Ferguson freed; AG won't retry for editor's death

COLUMBIA, Mo. (AP) — A Missouri man whose conviction for the killing of a newspaper sports editor was overturned was freed from custody Tuesday after the state attorney general said he would not hold a new trial.

Ryan Ferguson was released from a state prison in Jefferson City Tuesday afternoon and taken to the Boone County Jail in Columbia, which freed him shortly before 6 p.m. He had been imprisoned since 2005.

Ferguson, 29, waved to a crowd of cheering supporters from the back seat of his father's car on the way to a news conference.

A Missouri appeals court last week overturned Ferguson's conviction and 40-year prison sentence in the 2001 strangling and beating death of Columbia Daily Tribune sports editor Kent Heitholt. Ferguson was 17 at the time of the killing, in which a high school classmate implicated him.

The appeals panel said the prosecutor's office had withheld evidence from defense attorneys and Ferguson did not receive a fair trial.

Missouri Attorney General Chris Koster's office said in a written statement Tuesday that it had carefully reviewed the remaining evidence and decided not to retry or pursue any further legal action against Ferguson at this time. Koster's office also filed a court document Tuesday indicating it had no objection to Ferguson's immediate release.

Ferguson's case has been the subject of numerous national television news shows, in part because his conviction came after his high school classmate, Chuck Erickson, testified that he had recalled from dreams several years later that the two of them had been involved in Heitholt's slaying after a late night of Halloween partying.

Erickson received a 25-year sentence as part of a plea agreement for testifying against Ferguson. At that trial, Erickson said Ferguson had suggested they rob someone to get money for alcohol and that Erickson had hit Heitholt with a metal tire tool before Ferguson had strangled him Heitholt's belt.

But Erickson has since recanted his testimony. During a 2012 court hearing, Erickson said he had been a heavy drug and alcohol user with hazy memories and had originally been persuaded by police and media accounts into believing he was guilty. But Erickson said he now no longer is sure of that and was adamant that Ferguson did not do it.

Former Tribune janitor Jerry Trump also said during a 2012 hearing that he had falsely testified during Ferguson's trial when he identified Ferguson and Erickson as the men he saw in the newspaper's parking lot where Heitholt was killed early Nov. 1, 2001.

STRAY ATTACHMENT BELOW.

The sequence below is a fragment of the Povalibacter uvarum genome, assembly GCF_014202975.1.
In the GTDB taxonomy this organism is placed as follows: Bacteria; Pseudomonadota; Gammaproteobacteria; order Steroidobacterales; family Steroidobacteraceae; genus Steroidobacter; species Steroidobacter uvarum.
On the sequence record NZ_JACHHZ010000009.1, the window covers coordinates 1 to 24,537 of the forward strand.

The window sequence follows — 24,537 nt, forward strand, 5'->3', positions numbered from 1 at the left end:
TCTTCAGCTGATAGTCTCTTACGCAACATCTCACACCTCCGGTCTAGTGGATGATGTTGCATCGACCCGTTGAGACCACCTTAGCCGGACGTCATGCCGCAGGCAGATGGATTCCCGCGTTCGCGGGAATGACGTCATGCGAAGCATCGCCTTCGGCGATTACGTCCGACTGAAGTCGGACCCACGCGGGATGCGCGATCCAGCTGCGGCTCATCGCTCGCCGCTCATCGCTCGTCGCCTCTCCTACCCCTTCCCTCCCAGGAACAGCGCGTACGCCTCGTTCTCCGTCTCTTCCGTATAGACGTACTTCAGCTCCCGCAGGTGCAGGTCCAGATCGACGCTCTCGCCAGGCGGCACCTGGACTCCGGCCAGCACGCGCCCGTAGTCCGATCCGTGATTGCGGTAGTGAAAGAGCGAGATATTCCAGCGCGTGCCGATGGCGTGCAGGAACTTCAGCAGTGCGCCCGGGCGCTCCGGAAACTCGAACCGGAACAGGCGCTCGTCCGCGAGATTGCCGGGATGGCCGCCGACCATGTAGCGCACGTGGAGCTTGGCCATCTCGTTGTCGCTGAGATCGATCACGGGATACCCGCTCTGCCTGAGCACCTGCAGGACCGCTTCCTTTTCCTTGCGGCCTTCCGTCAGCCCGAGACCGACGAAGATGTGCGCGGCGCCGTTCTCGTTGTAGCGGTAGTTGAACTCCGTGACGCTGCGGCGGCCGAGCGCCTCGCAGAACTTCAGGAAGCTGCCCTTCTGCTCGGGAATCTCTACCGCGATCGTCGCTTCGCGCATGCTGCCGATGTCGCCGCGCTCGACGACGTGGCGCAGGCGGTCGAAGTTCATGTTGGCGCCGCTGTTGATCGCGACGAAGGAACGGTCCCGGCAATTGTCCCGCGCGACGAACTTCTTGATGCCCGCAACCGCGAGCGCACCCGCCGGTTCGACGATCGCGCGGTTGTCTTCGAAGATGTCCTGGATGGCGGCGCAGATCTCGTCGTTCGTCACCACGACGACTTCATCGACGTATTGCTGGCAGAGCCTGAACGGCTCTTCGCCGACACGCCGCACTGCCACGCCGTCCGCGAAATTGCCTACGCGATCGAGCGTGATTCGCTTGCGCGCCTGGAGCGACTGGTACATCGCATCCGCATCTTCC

Last week's appeals court ruling said an investigator in the Boone County prosecutor's office should have shared details about an interview he had with Trump's wife that could have raised questions about Trump's account before Ferguson's trial. The appeals panel cited that as part of a pattern in which prosecutors failed to disclose evidence to Ferguson's defense attorneys.

"We conclude that Ferguson did not receive a fair trial. His verdict is not worthy of confidence," the court wrote in its ruling.

After the appeals court ruling, the Boone County prosecutor stepped aside from the case and an assistant attorney general was appointed as a special prosecutor as the state was considering whether to retry Ferguson.

Ferguson's attorney, Kathleen Zellner, has said in court documents that Ferguson planned to live with his mother in Columbia upon his release and work for his father, a real estate broker. Bill Ferguson said he looked forward to playing basketball with his son.

Earlier coverage, posted at 2:55 p.m. Tuesday:

JEFFERSON CITY, Mo. (AP) -- The Missouri attorney general said Tuesday that he won't seek to retry a man whose murder conviction and 40-year prison sentence in the slaying of a newspaper sports editor were recently overturned.

The decision Tuesday by Attorney General Chris Koster means that Ryan Ferguson could be released from prison soon.

Last week, a state appeals court overturned Ferguson's murder and robbery convictions for the 2001 strangling and beating death of Columbia Daily Tribune sports editor Kent Heitholt. The appeals panel said the prosecutor's office had withheld evidence from defense attorneys and Ferguson did not receive a fair trial.

Koster's office said in a brief written statement Tuesday that it had carefully reviewed the remaining evidence and decided not to retry or pursue any further legal action against Ferguson at this time.

Ferguson's case has been the subject of numerous national TV news shows. That's because his 2005 conviction came after his high school classmate, Chuck Erickson, testified that he had recalled from dreams several years later that the two of them had been involved in Heitholt's slaying after a late night of Halloween partying.

Erickson received a 25-year sentence as part of a plea agreement for testifying against Ferguson. But Erickson has since recanted his testimony.

At an April 2012 hearing, former Tribune janitor Jerry Trump also said he had testified falsely during Ferguson's trial when he identified Ferguson and Erickson as the two men he saw in the newspaper's parking lot where Heitholt was killed early the morning of Nov. 1, 2001.

Last week's appeals court ruling said an investigator in the Boone County prosecutor's office should have shared details about an interview he had with Trump's wife that could have raised questions about Trump's account before Ferguson's trial. The appeals panel cited that as part of a pattern in which prosecutors failed to disclose evidence to Ferguson's defense attorneys.

"We conclude that Ferguson did not receive a fair trial. His verdict is not worthy of confidence," the court wrote in its ruling.

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